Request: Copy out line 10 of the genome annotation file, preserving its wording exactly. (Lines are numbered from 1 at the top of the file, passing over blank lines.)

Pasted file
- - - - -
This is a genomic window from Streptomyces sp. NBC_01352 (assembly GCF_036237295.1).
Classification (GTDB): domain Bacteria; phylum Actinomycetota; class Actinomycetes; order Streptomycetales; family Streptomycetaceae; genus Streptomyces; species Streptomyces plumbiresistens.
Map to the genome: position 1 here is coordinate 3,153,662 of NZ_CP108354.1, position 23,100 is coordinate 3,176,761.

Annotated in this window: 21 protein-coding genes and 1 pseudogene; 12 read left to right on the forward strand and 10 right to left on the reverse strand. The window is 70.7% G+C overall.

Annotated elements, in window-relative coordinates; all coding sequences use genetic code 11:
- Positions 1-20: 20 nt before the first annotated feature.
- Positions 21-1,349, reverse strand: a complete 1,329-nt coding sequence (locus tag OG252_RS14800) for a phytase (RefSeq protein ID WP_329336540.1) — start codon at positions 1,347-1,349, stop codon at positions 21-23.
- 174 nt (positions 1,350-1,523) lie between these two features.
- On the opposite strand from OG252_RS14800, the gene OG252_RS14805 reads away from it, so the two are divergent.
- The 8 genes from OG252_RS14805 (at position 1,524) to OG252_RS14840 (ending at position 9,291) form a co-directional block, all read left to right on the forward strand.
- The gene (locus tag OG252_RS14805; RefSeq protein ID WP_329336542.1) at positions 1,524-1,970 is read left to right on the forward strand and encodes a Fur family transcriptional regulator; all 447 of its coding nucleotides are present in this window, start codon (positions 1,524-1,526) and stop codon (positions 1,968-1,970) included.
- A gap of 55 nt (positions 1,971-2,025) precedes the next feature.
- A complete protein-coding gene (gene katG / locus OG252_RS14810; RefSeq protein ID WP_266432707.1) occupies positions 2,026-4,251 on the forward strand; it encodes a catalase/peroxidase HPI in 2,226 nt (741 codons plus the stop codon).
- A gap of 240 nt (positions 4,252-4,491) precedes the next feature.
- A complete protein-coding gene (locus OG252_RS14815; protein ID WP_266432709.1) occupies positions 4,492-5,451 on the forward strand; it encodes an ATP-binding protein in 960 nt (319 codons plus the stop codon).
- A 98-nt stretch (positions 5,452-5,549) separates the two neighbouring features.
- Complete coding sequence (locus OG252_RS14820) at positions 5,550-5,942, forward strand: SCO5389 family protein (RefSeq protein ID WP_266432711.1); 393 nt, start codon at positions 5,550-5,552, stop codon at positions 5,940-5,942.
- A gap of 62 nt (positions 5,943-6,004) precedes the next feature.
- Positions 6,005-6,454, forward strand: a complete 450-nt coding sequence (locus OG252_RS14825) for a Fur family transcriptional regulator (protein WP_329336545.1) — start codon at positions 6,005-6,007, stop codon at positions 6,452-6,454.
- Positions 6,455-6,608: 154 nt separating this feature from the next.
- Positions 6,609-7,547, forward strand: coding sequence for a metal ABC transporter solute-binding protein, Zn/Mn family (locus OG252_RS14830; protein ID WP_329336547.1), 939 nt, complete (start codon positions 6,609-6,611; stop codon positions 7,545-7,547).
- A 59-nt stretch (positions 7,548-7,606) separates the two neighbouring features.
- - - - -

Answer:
- The 8 genes from OG252_RS14805 (at position 1,524) to OG252_RS14840 (ending at position 9,291) form a co-directional block, all read left to right on the forward strand.